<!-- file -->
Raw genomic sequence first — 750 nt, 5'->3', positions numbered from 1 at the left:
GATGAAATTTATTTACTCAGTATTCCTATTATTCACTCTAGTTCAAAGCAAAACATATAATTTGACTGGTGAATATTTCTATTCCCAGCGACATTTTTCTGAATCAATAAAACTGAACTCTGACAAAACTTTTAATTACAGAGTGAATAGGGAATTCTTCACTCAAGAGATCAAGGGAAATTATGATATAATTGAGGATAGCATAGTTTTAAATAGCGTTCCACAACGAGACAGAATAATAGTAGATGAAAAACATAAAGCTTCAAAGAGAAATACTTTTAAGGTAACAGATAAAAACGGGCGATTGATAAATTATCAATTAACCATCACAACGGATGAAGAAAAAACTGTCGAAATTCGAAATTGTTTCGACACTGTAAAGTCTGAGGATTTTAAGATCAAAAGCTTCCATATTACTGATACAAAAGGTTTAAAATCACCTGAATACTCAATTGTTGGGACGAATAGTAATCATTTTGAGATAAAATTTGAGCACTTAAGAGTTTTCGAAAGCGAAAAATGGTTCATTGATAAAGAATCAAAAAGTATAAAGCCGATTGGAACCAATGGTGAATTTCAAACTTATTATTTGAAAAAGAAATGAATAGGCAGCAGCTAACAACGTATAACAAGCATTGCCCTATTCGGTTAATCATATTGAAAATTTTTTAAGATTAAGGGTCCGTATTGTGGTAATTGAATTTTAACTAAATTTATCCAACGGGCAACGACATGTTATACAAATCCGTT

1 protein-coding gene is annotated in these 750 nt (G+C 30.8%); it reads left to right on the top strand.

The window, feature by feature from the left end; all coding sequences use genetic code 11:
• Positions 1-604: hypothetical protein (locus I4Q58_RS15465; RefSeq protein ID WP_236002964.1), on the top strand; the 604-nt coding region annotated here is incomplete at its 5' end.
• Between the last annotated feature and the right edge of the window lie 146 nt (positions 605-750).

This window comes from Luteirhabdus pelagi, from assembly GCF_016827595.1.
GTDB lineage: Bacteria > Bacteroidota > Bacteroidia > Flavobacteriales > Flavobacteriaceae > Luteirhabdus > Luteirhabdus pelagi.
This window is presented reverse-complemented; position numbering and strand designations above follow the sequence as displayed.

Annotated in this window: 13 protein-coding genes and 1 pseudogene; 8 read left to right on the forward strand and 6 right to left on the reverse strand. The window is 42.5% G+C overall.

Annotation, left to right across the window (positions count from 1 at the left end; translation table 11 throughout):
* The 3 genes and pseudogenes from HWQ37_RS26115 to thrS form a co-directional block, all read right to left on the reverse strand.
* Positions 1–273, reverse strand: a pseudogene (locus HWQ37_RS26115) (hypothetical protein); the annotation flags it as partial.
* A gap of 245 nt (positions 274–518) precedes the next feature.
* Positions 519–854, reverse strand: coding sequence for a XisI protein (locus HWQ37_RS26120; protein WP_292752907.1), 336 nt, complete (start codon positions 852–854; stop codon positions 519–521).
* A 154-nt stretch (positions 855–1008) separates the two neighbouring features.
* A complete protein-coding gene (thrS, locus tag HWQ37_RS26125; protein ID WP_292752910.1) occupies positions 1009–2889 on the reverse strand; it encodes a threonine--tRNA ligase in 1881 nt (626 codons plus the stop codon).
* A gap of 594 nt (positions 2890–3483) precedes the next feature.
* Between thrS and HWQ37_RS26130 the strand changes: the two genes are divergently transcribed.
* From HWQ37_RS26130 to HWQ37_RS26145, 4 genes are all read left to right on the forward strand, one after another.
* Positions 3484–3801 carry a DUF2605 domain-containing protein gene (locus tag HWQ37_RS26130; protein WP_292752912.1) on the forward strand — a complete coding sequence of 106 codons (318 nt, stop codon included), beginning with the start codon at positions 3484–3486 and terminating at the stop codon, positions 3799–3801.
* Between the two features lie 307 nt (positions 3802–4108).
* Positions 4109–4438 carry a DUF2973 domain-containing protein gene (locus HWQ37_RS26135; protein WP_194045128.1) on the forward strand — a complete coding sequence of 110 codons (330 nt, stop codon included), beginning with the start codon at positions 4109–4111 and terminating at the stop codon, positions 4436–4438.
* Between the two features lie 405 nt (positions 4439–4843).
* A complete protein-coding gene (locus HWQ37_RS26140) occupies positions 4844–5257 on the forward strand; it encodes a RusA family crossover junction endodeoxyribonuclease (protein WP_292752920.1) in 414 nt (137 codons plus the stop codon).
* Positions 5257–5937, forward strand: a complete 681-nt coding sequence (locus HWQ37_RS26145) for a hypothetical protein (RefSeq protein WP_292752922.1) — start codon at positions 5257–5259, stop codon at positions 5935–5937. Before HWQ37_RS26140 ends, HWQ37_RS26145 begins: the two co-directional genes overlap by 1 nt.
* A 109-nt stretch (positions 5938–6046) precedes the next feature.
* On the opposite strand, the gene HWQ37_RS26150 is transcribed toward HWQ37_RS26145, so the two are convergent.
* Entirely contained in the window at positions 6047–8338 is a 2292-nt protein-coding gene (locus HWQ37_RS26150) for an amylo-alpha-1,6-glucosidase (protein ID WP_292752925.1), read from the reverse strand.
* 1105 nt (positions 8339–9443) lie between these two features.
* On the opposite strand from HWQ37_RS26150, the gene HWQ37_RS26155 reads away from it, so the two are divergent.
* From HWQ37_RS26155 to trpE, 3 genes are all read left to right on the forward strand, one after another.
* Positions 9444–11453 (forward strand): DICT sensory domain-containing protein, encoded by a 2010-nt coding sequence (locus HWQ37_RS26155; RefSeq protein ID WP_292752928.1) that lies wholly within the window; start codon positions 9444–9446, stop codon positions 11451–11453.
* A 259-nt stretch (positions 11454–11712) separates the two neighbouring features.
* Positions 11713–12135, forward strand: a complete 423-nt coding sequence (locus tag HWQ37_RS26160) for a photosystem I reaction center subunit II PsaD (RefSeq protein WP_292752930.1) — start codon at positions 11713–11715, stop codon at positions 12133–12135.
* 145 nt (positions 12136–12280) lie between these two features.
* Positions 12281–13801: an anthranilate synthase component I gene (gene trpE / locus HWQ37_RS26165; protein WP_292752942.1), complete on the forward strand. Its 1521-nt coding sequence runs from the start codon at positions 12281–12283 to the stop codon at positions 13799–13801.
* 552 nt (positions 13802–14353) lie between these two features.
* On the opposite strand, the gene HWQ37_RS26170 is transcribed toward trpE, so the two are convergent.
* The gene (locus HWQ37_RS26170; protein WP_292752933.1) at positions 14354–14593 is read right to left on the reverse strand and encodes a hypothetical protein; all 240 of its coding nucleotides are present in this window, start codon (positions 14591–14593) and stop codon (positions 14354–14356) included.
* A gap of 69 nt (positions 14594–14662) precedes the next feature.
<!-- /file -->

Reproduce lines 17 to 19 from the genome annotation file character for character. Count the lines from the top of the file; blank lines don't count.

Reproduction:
* A complete protein-coding gene (thrS, locus tag HWQ37_RS26125; protein ID WP_292752910.1) occupies positions 1009–2889 on the reverse strand; it encodes a threonine--tRNA ligase in 1881 nt (626 codons plus the stop codon).
* A gap of 594 nt (positions 2890–3483) precedes the next feature.
* Between thrS and HWQ37_RS26130 the strand changes: the two genes are divergently transcribed.